Elvis spent plenty of hours riding his bicycle around Tupelo.
Sam Bell remembers fun, carefree days playing with a young Elvis in Tupelo. At a Fan Club event during the 2015 Birthday Celebration, Sam recalled the pair hiding out in a tree house, Elvis' mother Gladys making them snacks ('She made the best Kool-Aid', Sam said) and Elvis' early fascination with music.
Sam Bell, Elvis' childhood friend, remembers Elvis before fame (14:21)
Gladys purchased a guitar for Elvis from Tupelo Hardware for his 11th birthday. Tupelo heard Elvis' first attempts on the instrument, and his first chords at singing in public. He carried his beloved guitar to school and competed in a talent show - taking home the fifth place award.
But Gladys wouldn't let Elvis take the guitar outside, where it could get damaged or dirty, Sam said. Elvis improvised and used a broom as a pretend guitar, and they'd sing gospel songs while Elvis strummed the 'guitar.' 'We all thought we could sing', Sam said, 'but we couldn't'.
Sam is black, and Elvis is white, and while they were children their schools were segregated. But once school let out, the two boys didn't let racial divides keep them apart. Elvis - or 'EP', as Sam called him - would play ball with Sam and would often sneak over to the black section of the local movie theater so they could watch movies together. 'We were inseparable', Sam said.
Elvis attended Lawhon and Milam schools while in Tupelo.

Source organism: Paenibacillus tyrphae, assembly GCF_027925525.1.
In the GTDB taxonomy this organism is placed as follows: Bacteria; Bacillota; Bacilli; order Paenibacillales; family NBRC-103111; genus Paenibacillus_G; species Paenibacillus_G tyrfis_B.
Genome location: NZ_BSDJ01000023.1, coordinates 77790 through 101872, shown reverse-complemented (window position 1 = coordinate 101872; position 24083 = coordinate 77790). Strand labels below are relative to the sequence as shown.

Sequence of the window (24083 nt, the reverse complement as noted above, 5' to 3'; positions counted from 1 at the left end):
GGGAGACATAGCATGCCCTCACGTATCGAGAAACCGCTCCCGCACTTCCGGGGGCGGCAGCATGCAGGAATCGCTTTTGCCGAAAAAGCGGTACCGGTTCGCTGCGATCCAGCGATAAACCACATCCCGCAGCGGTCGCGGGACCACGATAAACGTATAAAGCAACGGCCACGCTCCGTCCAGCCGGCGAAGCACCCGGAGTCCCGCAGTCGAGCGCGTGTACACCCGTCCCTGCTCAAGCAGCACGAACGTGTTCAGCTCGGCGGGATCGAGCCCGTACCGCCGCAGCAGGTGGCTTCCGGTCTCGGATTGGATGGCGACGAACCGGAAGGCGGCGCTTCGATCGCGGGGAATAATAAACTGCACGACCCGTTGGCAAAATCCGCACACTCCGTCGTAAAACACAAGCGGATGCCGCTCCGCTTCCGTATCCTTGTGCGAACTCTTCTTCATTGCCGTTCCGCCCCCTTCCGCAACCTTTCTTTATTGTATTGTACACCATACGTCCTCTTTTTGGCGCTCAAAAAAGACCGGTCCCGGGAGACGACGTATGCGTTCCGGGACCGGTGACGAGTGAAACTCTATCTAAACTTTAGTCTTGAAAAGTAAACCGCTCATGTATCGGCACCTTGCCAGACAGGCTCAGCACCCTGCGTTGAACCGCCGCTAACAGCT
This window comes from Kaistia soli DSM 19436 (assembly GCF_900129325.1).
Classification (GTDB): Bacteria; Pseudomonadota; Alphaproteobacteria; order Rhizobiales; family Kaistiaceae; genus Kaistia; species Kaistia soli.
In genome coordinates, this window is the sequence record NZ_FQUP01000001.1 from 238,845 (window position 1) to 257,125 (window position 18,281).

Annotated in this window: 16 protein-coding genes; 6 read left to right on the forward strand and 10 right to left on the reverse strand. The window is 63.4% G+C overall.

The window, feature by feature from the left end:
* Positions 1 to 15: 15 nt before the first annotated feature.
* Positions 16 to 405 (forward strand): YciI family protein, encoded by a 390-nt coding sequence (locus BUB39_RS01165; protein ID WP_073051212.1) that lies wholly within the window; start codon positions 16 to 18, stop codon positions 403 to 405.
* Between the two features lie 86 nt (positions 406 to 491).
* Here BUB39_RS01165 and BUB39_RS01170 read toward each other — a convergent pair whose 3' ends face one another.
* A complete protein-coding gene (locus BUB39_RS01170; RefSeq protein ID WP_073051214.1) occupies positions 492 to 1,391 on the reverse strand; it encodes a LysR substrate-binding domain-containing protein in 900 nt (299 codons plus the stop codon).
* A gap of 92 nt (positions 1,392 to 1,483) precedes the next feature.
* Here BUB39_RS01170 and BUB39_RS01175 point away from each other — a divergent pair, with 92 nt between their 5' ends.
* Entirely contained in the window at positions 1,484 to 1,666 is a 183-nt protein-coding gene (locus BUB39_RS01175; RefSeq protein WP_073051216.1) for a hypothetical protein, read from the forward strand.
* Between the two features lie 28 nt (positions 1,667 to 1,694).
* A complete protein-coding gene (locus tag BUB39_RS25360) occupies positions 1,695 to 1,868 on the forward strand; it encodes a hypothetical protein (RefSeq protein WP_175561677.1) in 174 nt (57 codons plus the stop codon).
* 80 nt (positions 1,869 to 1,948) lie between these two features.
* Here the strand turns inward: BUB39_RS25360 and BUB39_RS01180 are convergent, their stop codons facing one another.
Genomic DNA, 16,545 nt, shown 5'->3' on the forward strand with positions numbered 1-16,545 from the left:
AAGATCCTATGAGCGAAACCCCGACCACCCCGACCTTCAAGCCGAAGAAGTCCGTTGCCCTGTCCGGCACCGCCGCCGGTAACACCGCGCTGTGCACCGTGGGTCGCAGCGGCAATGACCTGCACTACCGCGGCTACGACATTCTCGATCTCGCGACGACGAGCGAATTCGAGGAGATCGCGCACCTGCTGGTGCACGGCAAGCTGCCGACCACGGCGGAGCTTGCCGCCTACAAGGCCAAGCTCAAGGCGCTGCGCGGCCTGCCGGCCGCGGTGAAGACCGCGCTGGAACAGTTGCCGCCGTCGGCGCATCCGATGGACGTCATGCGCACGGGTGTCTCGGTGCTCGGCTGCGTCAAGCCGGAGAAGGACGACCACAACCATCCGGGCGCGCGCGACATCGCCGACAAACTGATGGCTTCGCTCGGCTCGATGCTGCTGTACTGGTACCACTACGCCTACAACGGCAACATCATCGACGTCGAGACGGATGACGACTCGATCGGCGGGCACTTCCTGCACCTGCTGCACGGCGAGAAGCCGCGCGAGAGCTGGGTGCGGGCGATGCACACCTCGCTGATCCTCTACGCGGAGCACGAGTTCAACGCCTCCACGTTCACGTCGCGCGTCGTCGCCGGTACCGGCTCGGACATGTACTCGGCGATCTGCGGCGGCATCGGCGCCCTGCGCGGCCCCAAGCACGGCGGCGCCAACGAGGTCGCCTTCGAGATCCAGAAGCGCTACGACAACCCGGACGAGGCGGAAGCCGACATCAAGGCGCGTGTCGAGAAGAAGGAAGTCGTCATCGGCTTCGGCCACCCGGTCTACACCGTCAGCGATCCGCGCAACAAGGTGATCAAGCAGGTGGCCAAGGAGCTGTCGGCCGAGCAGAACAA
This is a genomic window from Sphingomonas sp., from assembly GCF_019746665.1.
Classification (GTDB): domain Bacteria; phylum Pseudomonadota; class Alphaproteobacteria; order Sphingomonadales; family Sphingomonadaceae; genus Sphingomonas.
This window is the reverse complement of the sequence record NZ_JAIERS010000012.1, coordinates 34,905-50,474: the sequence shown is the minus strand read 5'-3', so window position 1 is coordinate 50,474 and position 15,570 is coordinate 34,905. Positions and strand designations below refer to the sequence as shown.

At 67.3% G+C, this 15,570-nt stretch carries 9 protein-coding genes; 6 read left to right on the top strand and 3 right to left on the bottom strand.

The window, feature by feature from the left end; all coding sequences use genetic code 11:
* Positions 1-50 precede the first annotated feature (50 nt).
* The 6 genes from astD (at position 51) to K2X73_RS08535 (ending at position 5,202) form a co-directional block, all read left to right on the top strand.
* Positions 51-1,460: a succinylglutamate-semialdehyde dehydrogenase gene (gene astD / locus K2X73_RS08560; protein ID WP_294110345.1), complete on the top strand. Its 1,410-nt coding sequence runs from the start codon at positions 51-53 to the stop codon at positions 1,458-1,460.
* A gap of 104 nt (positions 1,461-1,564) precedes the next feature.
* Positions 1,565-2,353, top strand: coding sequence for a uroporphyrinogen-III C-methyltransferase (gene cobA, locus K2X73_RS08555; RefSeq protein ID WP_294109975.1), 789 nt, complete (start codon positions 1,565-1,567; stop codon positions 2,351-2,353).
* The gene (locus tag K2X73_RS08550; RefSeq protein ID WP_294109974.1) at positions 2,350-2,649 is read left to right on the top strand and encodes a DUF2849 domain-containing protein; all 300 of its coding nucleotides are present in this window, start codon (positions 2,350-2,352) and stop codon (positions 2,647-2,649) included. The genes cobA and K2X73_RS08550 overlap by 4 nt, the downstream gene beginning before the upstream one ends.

Elvis' young childhood friends said Tupelo was an inspirational place for him, and his time there carried a lasting impact on him. His generosity and spirituality stayed with him, from the dirt roads of Tupelo to the worldwide stage.
'It's amazing, really', Guy said, 'to think a guy from this small a town could do something like that'.Vernon and Gladys Presley : Elvis Presley's Mother and Father
Rock Idol Elvis Presley Dies at 42
Elvis' Funeral Procession August 17, 1977
A Broken Heart... Hastened Death
World's At Standstill For Elvis' Fiancee
Firemen's Call To Graceland Was Anything But Routine
Elvis Presley and the Events Of 1977
Australian Press 1977
Photos : August 16-19, 1977
Tupelo's Own Elvis Presley DVD + 16 page booklet.
Never before have we seen an Elvis Presley concert from the 1950's with sound. Until Now! The DVD Contains recently discovered unreleased film of Elvis performing 6 songs, including Heartbreak Hotel and Don't Be Cruel, live in Tupelo Mississippi 1956. Included we see a live performance of the elusive Long Tall Sally seen here for the first time ever.
This is an excellent release no fan should be without it.
The 'parade' footage is good to see as it puts you in the right context with color and b&w footage. The interviews of Elvis' Parents are well worth hearing too. The afternoon show footage is wonderful and electrifying : Here is Elvis in his prime rocking and rolling in front of 11.000 people. Highly recommended.